Other online resources

To serve others

The application of one’s vocational skills to serve others is a core value of Rotary.  Club Vocational Chairs work with Community, International and Youth Service Chairs to identify service opportunities that match the vocational strengths and interests of their members.  (Refer to Skillsbank under District Programs).   Resources to assist in developing promising opportunities are available through organisations like RAWCS for International Service, RABS for Community Service, Rotary Connects in Community Service, and online in My Rotary.

To empower others

The websites listed above offer a menu of programs that recognise and build on occupations that contribute to the community - be it through professional development through work placements, mentoring or exchange programs, recognising excellence in corporate social responsibility, awarding excellence in customer service, etc.  These programs often overlap club programs in Community, International, and Youth Programs.  This simply demonstrates how Vocational Service underlies everything we do.

To inspire others

Leadership around ethical behaviour is an important element of every Rotary position.  This is clearly expressed in the Four Way Test and the Rotary Code of Conduct.  Clubs can do much to reinforce this value in its internal affairs and in its local business community. Rotary International and in Australia through the above websites have provided a rich list of programs currently used by clubs around the world to promote ethical behaviour.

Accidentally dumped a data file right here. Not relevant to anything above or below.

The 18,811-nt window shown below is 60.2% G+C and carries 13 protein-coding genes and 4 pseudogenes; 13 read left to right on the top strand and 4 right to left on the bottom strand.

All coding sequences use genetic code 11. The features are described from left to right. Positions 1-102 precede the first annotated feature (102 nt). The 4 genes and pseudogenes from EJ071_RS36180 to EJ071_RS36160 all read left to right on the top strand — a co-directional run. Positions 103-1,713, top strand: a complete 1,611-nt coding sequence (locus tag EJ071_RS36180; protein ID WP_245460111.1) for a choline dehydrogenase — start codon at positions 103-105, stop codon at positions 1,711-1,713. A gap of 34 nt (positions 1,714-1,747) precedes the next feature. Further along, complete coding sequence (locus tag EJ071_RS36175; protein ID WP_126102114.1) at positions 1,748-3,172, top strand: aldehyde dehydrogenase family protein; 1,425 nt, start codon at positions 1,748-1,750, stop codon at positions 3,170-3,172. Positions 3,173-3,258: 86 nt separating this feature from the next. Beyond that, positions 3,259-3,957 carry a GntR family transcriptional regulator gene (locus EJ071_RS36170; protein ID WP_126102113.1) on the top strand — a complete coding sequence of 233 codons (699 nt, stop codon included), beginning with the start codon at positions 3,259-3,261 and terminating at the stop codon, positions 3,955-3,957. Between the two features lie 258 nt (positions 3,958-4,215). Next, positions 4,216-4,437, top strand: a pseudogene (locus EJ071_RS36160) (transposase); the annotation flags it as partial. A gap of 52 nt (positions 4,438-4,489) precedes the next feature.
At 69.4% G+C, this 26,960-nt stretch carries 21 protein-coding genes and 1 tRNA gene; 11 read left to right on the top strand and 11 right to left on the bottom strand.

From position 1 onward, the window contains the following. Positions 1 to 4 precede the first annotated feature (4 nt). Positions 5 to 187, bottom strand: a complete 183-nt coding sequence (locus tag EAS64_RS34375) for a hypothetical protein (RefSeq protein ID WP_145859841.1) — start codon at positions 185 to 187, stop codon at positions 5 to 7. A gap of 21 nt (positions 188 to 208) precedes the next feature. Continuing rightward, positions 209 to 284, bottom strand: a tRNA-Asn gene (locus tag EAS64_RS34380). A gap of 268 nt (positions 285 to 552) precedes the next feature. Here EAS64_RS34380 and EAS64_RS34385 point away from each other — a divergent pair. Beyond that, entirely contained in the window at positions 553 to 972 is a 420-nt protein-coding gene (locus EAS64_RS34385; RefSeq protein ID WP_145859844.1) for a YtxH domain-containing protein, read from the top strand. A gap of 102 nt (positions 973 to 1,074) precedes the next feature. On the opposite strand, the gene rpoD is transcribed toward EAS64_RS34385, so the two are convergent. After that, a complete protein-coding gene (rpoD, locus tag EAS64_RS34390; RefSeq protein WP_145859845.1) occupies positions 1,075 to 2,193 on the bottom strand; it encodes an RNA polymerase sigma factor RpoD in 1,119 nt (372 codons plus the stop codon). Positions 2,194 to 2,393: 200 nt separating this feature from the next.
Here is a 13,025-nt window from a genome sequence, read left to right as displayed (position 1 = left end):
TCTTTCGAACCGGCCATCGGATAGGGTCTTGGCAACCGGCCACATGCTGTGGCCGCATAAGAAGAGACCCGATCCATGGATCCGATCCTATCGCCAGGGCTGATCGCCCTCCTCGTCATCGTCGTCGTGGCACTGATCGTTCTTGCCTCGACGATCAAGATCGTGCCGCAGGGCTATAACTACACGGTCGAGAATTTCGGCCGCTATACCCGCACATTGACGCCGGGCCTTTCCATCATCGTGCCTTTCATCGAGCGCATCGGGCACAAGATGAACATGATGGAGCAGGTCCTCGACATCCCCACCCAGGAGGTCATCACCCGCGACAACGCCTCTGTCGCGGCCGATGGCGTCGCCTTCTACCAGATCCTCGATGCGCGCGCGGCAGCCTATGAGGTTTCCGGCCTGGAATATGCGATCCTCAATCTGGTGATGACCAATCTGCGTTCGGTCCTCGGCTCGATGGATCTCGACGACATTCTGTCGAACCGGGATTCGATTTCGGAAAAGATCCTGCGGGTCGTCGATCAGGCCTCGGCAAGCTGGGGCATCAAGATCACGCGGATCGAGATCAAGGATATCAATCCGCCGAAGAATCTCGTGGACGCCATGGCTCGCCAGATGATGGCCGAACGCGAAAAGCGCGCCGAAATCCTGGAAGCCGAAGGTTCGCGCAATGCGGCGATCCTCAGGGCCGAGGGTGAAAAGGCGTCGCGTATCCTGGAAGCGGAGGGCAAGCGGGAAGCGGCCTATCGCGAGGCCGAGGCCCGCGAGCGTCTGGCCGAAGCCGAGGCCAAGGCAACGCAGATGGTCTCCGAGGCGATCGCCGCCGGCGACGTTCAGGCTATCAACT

District programs

 

To serve others

Be collective  
The emphasis here is to provide meaningful vocational experiences for participants in a flexible format. Typically organised by clubs, Vocational visits are developed in conjunction with an overseas club or district, have a clearly defined service objective in one of the Rotary Foundation’s areas of focus. Visits may be incoming, outgoing or both in a reciprocal arrangement. Such visits may lay the groundwork for a Vocational Training Team. District provides support in appropriate governance standards and Rotary Foundation grants may be available to complying programs to help defray the costs.
Contact – Mary Barry (Melbourne)
 
Vocational visits
The emphasis here is to provide meaningful vocational experiences for participants in a flexible format. Typically organised by clubs, Vocational visits are developed in conjunction with an overseas club or district, have a clearly defined service objective in one of the Rotary Foundation’s areas of focus. Visits may be incoming, outgoing or both in a reciprocal arrangement. Such visits may lay the groundwork for a Vocational Training Team. District provides support in appropriate governance standards and Rotary Foundation grants may be available to complying programs to help defray the costs.
Contact – Mary Barry (Melbourne)
 

To empower others

Mentoring
Mentoring for personal and professional development is a powerful tool for empowering others and many clubs have forms of mentoring within their service programs.  Rotarians have a great breadth and depth of knowledge in various professional fields along with life experiences and are often available to take on mentoring roles in their broader communities. Rotarians interested in assisting as mentors are encouraged to contact the Vocational Service Committee.
Contact - Mary Barry (Melbourne)
 

Victorian Police Leaders Mentoring Program